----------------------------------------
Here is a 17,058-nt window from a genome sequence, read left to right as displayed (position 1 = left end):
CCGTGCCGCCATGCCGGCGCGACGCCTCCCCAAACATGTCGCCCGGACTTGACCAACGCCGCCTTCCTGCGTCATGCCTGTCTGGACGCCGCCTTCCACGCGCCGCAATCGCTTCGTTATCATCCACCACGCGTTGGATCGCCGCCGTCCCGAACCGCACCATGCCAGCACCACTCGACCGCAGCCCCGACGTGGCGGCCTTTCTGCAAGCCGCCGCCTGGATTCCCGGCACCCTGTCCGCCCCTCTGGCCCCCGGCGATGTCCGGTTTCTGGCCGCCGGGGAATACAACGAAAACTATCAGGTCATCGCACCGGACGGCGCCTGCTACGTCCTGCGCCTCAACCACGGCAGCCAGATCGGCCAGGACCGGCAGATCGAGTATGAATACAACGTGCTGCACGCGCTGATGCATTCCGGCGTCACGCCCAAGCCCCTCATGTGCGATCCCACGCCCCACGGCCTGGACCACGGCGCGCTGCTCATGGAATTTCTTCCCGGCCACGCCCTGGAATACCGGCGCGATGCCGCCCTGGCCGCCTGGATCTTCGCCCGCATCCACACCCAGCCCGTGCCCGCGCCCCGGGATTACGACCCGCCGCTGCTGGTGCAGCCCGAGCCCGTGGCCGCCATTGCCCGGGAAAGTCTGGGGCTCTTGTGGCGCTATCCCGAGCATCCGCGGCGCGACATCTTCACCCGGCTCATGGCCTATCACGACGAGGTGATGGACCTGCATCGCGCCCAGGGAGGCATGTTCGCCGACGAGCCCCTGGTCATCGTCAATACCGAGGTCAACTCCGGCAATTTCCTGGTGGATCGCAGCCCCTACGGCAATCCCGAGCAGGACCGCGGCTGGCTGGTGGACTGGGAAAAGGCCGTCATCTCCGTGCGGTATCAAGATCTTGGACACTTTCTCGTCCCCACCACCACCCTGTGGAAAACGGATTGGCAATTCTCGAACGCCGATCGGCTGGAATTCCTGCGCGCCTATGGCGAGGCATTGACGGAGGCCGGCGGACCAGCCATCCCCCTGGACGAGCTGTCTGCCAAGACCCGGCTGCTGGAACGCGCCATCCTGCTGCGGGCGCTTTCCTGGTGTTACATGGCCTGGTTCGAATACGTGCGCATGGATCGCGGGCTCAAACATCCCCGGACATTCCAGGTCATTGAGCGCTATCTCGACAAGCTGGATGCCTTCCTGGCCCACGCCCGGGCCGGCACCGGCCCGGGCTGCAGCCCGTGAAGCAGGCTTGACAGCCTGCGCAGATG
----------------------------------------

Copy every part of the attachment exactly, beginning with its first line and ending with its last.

Here is a 17,058-nt window from a genome sequence, read left to right as displayed (position 1 = left end):
CCGTGCCGCCATGCCGGCGCGACGCCTCCCCAAACATGTCGCCCGGACTTGACCAACGCCGCCTTCCTGCGTCATGCCTGTCTGGACGCCGCCTTCCACGCGCCGCAATCGCTTCGTTATCATCCACCACGCGTTGGATCGCCGCCGTCCCGAACCGCACCATGCCAGCACCACTCGACCGCAGCCCCGACGTGGCGGCCTTTCTGCAAGCCGCCGCCTGGATTCCCGGCACCCTGTCCGCCCCTCTGGCCCCCGGCGATGTCCGGTTTCTGGCCGCCGGGGAATACAACGAAAACTATCAGGTCATCGCACCGGACGGCGCCTGCTACGTCCTGCGCCTCAACCACGGCAGCCAGATCGGCCAGGACCGGCAGATCGAGTATGAATACAACGTGCTGCACGCGCTGATGCATTCCGGCGTCACGCCCAAGCCCCTCATGTGCGATCCCACGCCCCACGGCCTGGACCACGGCGCGCTGCTCATGGAATTTCTTCCCGGCCACGCCCTGGAATACCGGCGCGATGCCGCCCTGGCCGCCTGGATCTTCGCCCGCATCCACACCCAGCCCGTGCCCGCGCCCCGGGATTACGACCCGCCGCTGCTGGTGCAGCCCGAGCCCGTGGCCGCCATTGCCCGGGAAAGTCTGGGGCTCTTGTGGCGCTATCCCGAGCATCCGCGGCGCGACATCTTCACCCGGCTCATGGCCTATCACGACGAGGTGATGGACCTGCATCGCGCCCAGGGAGGCATGTTCGCCGACGAGCCCCTGGTCATCGTCAATACCGAGGTCAACTCCGGCAATTTCCTGGTGGATCGCAGCCCCTACGGCAATCCCGAGCAGGACCGCGGCTGGCTGGTGGACTGGGAAAAGGCCGTCATCTCCGTGCGGTATCAAGATCTTGGACACTTTCTCGTCCCCACCACCACCCTGTGGAAAACGGATTGGCAATTCTCGAACGCCGATCGGCTGGAATTCCTGCGCGCCTATGGCGAGGCATTGACGGAGGCCGGCGGACCAGCCATCCCCCTGGACGAGCTGTCTGCCAAGACCCGGCTGCTGGAACGCGCCATCCTGCTGCGGGCGCTTTCCTGGTGTTACATGGCCTGGTTCGAATACGTGCGCATGGATCGCGGGCTCAAACATCCCCGGACATTCCAGGTCATTGAGCGCTATCTCGACAAGCTGGATGCCTTCCTGGCCCACGCCCGGGCCGGCACCGGCCCGGGCTGCAGCCCGTGAAGCAGGCTTGACAGCCTGCGCAGATG